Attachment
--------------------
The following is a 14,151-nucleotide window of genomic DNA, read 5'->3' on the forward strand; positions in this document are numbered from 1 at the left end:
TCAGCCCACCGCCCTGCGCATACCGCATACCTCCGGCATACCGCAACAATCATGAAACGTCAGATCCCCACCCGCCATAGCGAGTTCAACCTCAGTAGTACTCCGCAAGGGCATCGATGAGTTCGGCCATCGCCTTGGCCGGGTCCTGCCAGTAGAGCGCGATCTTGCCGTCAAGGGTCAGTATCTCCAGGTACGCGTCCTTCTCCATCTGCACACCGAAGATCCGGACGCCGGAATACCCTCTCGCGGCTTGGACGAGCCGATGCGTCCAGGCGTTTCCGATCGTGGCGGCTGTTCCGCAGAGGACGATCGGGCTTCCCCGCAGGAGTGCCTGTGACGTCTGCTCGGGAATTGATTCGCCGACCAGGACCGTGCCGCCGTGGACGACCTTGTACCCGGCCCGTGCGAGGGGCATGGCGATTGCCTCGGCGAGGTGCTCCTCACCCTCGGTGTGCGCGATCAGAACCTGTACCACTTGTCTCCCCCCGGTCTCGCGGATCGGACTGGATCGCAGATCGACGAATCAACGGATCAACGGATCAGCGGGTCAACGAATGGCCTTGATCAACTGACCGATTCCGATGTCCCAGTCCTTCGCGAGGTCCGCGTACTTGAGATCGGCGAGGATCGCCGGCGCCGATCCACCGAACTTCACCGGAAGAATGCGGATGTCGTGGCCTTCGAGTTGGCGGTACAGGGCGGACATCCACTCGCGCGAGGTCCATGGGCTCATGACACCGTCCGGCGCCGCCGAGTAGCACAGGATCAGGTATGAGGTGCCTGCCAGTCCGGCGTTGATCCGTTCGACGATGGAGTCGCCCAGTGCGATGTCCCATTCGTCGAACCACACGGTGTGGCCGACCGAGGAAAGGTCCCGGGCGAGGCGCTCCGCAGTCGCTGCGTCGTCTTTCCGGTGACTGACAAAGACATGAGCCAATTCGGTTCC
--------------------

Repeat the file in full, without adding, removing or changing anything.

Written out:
The following is a 14,151-nucleotide window of genomic DNA, read 5'->3' on the forward strand; positions in this document are numbered from 1 at the left end:
TCAGCCCACCGCCCTGCGCATACCGCATACCTCCGGCATACCGCAACAATCATGAAACGTCAGATCCCCACCCGCCATAGCGAGTTCAACCTCAGTAGTACTCCGCAAGGGCATCGATGAGTTCGGCCATCGCCTTGGCCGGGTCCTGCCAGTAGAGCGCGATCTTGCCGTCAAGGGTCAGTATCTCCAGGTACGCGTCCTTCTCCATCTGCACACCGAAGATCCGGACGCCGGAATACCCTCTCGCGGCTTGGACGAGCCGATGCGTCCAGGCGTTTCCGATCGTGGCGGCTGTTCCGCAGAGGACGATCGGGCTTCCCCGCAGGAGTGCCTGTGACGTCTGCTCGGGAATTGATTCGCCGACCAGGACCGTGCCGCCGTGGACGACCTTGTACCCGGCCCGTGCGAGGGGCATGGCGATTGCCTCGGCGAGGTGCTCCTCACCCTCGGTGTGCGCGATCAGAACCTGTACCACTTGTCTCCCCCCGGTCTCGCGGATCGGACTGGATCGCAGATCGACGAATCAACGGATCAACGGATCAGCGGGTCAACGAATGGCCTTGATCAACTGACCGATTCCGATGTCCCAGTCCTTCGCGAGGTCCGCGTACTTGAGATCGGCGAGGATCGCCGGCGCCGATCCACCGAACTTCACCGGAAGAATGCGGATGTCGTGGCCTTCGAGTTGGCGGTACAGGGCGGACATCCACTCGCGCGAGGTCCATGGGCTCATGACACCGTCCGGCGCCGCCGAGTAGCACAGGATCAGGTATGAGGTGCCTGCCAGTCCGGCGTTGATCCGTTCGACGATGGAGTCGCCCAGTGCGATGTCCCATTCGTCGAACCACACGGTGTGGCCGACCGAGGAAAGGTCCCGGGCGAGGCGCTCCGCAGTCGCTGCGTCGTCTTTCCGGTGACTGACAAAGACATGAGCCAATTCGGTTCC